“To fracture the rock, we have to pump some type of fluid into the wellbore, and of the fluids used in large quantities is water because it is readily available and cost effective and it does the job,” Moin Muhammad, chemistry and materials portfolio manager for Schlumberger Well Services, told Rigzone.
Consequently, the international company has invested in technology to differentiate themselves before the shale boom. In 2003, Schlumberger started development of the first generation of the HiWAY flow-channel fracturing technique, which was introduced commercially for vertical wells in 2010. The following year, Schlumberger applied the technology to horizontal wells and in 2012, it was enhanced for use in shale formations.
“Since introducing the flow-channel fracturing technique in 2010, Schlumberger has pumped more than 40,000 stages [of hydraulic fracturing], collected a large amount of data and compiled multiple case studies,” Muhammad explained. “We have a proven, established record showing HiWAY reduces water consumption by about 25 percent, which is significant in this environment and sets us apart from the rest of the industry.”
Apache Corp. and Halliburton are other industry leaders that have invested in water management solutions to the water requirements of hydraulic fracturing, but representatives from those companies were unavailable to comment.
The industry’s traditional reliance on freshwater for hydraulic fracturing presented a big challenge to the company as it sought to minimize use of the resource and replace it with something cost-effective and efficient, Muhammad said. Suitable alternatives were found in produced water, which is abundant in the United States, brackish water and flowback water. And after five years of research and development, in late 2014, Schlumberger rolled out a solution that enables hydraulic fracturing using 100 percent produced water – with results that met or exceeded what freshwater could provide, he said.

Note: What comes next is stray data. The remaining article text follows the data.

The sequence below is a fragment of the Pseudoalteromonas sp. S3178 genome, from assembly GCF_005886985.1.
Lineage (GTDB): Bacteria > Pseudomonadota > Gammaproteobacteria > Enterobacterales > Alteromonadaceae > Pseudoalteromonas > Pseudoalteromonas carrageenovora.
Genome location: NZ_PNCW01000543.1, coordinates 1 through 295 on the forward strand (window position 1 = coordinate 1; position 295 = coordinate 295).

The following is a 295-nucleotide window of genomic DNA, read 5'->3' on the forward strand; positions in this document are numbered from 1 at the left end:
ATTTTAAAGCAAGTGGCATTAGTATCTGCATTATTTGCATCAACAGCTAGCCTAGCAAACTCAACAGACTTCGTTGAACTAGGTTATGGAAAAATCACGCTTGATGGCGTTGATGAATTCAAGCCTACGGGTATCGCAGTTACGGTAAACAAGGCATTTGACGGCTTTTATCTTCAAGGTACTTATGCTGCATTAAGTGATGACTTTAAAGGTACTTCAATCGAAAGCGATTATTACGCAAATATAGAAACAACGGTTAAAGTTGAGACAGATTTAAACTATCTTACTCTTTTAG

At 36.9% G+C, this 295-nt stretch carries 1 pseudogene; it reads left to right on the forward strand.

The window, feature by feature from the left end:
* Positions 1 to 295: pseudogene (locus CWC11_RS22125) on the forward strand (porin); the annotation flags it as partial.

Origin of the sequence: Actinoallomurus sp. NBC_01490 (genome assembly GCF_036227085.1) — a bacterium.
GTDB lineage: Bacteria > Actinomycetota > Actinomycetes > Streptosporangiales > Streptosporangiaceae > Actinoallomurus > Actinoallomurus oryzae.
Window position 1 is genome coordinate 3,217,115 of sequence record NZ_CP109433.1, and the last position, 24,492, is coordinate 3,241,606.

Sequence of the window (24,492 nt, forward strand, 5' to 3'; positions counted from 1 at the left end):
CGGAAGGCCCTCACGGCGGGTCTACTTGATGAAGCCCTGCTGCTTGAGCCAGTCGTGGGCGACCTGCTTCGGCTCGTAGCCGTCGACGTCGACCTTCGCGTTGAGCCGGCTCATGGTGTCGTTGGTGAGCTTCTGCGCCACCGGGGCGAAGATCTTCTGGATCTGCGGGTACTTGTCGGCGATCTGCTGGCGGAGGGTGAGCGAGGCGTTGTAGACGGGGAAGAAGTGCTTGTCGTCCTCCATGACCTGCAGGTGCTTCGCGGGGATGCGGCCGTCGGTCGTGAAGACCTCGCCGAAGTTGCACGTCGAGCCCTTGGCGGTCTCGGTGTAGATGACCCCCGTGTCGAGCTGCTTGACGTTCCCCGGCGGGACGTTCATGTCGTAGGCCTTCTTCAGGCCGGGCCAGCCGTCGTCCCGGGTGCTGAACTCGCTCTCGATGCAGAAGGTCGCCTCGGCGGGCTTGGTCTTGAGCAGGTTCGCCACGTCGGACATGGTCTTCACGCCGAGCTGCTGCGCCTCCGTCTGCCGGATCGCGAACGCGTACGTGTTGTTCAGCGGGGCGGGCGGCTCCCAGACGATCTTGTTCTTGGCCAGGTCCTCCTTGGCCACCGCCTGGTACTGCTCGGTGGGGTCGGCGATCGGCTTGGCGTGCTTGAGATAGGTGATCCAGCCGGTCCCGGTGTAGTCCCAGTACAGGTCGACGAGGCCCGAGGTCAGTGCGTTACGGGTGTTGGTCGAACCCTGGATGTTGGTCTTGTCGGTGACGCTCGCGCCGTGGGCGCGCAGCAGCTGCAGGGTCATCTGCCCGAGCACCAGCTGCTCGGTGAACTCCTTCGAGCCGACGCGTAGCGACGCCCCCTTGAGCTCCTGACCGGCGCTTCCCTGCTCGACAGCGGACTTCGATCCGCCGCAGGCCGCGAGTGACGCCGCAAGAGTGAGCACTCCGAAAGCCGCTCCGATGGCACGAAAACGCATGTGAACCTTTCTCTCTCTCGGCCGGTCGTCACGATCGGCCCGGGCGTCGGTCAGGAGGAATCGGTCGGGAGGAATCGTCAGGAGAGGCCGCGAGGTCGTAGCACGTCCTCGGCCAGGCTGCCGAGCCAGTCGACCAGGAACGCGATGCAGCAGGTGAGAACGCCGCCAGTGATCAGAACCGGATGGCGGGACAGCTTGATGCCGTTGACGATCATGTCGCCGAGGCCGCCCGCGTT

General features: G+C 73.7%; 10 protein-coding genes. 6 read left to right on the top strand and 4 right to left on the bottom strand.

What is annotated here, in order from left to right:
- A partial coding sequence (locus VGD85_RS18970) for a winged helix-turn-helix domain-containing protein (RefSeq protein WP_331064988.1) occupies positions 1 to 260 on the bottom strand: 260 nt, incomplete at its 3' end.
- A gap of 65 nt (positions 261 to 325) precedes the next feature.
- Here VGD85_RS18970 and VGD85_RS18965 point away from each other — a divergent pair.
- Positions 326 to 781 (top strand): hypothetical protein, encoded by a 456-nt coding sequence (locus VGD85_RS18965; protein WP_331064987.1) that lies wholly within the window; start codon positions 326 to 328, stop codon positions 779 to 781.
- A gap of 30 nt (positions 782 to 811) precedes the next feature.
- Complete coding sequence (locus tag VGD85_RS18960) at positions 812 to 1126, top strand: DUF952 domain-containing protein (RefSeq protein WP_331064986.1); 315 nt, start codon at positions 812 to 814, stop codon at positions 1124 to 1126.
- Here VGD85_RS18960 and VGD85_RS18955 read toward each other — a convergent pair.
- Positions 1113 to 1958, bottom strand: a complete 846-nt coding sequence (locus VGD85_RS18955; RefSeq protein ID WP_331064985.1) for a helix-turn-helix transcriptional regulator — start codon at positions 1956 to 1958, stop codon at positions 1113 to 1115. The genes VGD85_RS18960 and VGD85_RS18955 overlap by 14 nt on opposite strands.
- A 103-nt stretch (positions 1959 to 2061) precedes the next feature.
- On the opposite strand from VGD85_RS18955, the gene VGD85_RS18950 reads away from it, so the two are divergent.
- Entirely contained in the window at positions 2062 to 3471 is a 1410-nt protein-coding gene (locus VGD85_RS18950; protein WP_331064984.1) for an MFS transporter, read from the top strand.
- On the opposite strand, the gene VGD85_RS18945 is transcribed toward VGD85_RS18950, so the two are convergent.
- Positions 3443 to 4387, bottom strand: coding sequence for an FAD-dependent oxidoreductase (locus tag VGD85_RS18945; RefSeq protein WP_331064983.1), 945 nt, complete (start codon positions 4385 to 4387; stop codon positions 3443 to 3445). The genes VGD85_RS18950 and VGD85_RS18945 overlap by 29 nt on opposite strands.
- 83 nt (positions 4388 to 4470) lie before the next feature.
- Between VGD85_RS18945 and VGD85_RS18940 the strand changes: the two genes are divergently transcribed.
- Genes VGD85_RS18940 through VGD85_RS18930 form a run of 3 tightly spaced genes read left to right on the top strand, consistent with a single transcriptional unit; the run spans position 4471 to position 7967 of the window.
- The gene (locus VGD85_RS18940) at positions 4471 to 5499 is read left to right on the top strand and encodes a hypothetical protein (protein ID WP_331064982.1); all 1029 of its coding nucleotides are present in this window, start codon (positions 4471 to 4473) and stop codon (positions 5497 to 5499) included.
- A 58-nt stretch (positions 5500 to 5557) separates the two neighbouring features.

“With this new service, xWATER integrated water-flexible fracturing fluid delivery service, we can tailor any type of water into a fracturing fluid, which gives us tremendous flexibility in terms of hydraulic fracturing fluid design,” Muhammad said.
The service has tremendous potential in emerging shale markets, such as the Middle East, where there is a shortage of freshwater, but readily available seawater.
RUNNING THE NUMBERS
One factor that may play into the process’ widespread acceptance is pure economics, said David Stuart, vice president for fluids conditioning at Rockwater Energy Solutions in Houston.
“The cost of freshwater is very low today, and the cost of disposal is very low today,” Stuart told Rigzone. “So when operators are making the choice of whether to re-use or use the traditional freshwater and disposal method, economics comes into play.”
Muhammad said that when operators consider well recovery rates and the total water cycle cost – such as transportation and disposal – the economics work in favor of the alternatives to freshwater. While their services are still in the early stages, Muhammad expects an increase in adoption of the technology during the next two years.
There are many reasons for companies to make the effort to cut down on freshwater use.
“We take ownership of environmental stewardship. Using produced water is beneficial from an environmental, economic and regulatory point of view,” he said. “The business that we are in touches every one of those issues.”